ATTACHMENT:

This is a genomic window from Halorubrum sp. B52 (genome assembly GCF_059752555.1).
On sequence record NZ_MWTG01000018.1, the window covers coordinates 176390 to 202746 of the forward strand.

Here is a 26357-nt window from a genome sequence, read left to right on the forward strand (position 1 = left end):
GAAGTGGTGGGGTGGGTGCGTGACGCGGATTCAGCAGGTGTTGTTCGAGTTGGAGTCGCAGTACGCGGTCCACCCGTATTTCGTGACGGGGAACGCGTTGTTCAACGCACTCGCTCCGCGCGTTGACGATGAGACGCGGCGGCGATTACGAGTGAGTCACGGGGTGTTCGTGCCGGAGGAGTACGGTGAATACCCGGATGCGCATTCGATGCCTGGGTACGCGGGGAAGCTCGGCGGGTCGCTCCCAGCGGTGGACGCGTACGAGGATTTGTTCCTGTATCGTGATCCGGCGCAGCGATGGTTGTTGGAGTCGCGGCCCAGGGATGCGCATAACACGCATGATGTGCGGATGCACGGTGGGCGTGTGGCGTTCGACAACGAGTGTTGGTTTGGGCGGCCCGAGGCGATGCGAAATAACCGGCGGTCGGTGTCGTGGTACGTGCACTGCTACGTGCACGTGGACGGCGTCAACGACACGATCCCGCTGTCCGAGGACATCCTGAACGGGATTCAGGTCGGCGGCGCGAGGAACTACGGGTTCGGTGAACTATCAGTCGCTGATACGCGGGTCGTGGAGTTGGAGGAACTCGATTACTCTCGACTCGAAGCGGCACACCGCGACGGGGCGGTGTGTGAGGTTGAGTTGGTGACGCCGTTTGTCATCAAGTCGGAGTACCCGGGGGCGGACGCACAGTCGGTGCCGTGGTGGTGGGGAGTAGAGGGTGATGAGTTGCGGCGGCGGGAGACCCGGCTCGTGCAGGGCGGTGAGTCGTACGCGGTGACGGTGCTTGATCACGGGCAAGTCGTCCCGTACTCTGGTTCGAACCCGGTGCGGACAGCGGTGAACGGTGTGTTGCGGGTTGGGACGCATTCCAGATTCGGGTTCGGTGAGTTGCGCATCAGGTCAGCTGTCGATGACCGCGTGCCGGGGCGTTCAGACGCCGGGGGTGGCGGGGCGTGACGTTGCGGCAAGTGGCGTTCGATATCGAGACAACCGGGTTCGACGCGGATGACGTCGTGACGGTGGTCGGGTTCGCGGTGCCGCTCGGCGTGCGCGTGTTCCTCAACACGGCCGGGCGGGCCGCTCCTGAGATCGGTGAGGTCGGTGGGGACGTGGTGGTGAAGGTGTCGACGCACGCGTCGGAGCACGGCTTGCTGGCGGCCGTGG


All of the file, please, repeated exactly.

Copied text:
This is a genomic window from Halorubrum sp. B52 (genome assembly GCF_059752555.1).
On sequence record NZ_MWTG01000018.1, the window covers coordinates 176390 to 202746 of the forward strand.

Here is a 26357-nt window from a genome sequence, read left to right on the forward strand (position 1 = left end):
GAAGTGGTGGGGTGGGTGCGTGACGCGGATTCAGCAGGTGTTGTTCGAGTTGGAGTCGCAGTACGCGGTCCACCCGTATTTCGTGACGGGGAACGCGTTGTTCAACGCACTCGCTCCGCGCGTTGACGATGAGACGCGGCGGCGATTACGAGTGAGTCACGGGGTGTTCGTGCCGGAGGAGTACGGTGAATACCCGGATGCGCATTCGATGCCTGGGTACGCGGGGAAGCTCGGCGGGTCGCTCCCAGCGGTGGACGCGTACGAGGATTTGTTCCTGTATCGTGATCCGGCGCAGCGATGGTTGTTGGAGTCGCGGCCCAGGGATGCGCATAACACGCATGATGTGCGGATGCACGGTGGGCGTGTGGCGTTCGACAACGAGTGTTGGTTTGGGCGGCCCGAGGCGATGCGAAATAACCGGCGGTCGGTGTCGTGGTACGTGCACTGCTACGTGCACGTGGACGGCGTCAACGACACGATCCCGCTGTCCGAGGACATCCTGAACGGGATTCAGGTCGGCGGCGCGAGGAACTACGGGTTCGGTGAACTATCAGTCGCTGATACGCGGGTCGTGGAGTTGGAGGAACTCGATTACTCTCGACTCGAAGCGGCACACCGCGACGGGGCGGTGTGTGAGGTTGAGTTGGTGACGCCGTTTGTCATCAAGTCGGAGTACCCGGGGGCGGACGCACAGTCGGTGCCGTGGTGGTGGGGAGTAGAGGGTGATGAGTTGCGGCGGCGGGAGACCCGGCTCGTGCAGGGCGGTGAGTCGTACGCGGTGACGGTGCTTGATCACGGGCAAGTCGTCCCGTACTCTGGTTCGAACCCGGTGCGGACAGCGGTGAACGGTGTGTTGCGGGTTGGGACGCATTCCAGATTCGGGTTCGGTGAGTTGCGCATCAGGTCAGCTGTCGATGACCGCGTGCCGGGGCGTTCAGACGCCGGGGGTGGCGGGGCGTGACGTTGCGGCAAGTGGCGTTCGATATCGAGACAACCGGGTTCGACGCGGATGACGTCGTGACGGTGGTCGGGTTCGCGGTGCCGCTCGGCGTGCGCGTGTTCCTCAACACGGCCGGGCGGGCCGCTCCTGAGATCGGTGAGGTCGGTGGGGACGTGGTGGTGAAGGTGTCGACGCACGCGTCGGAGCACGGCTTGCTGGCGGCCGTGG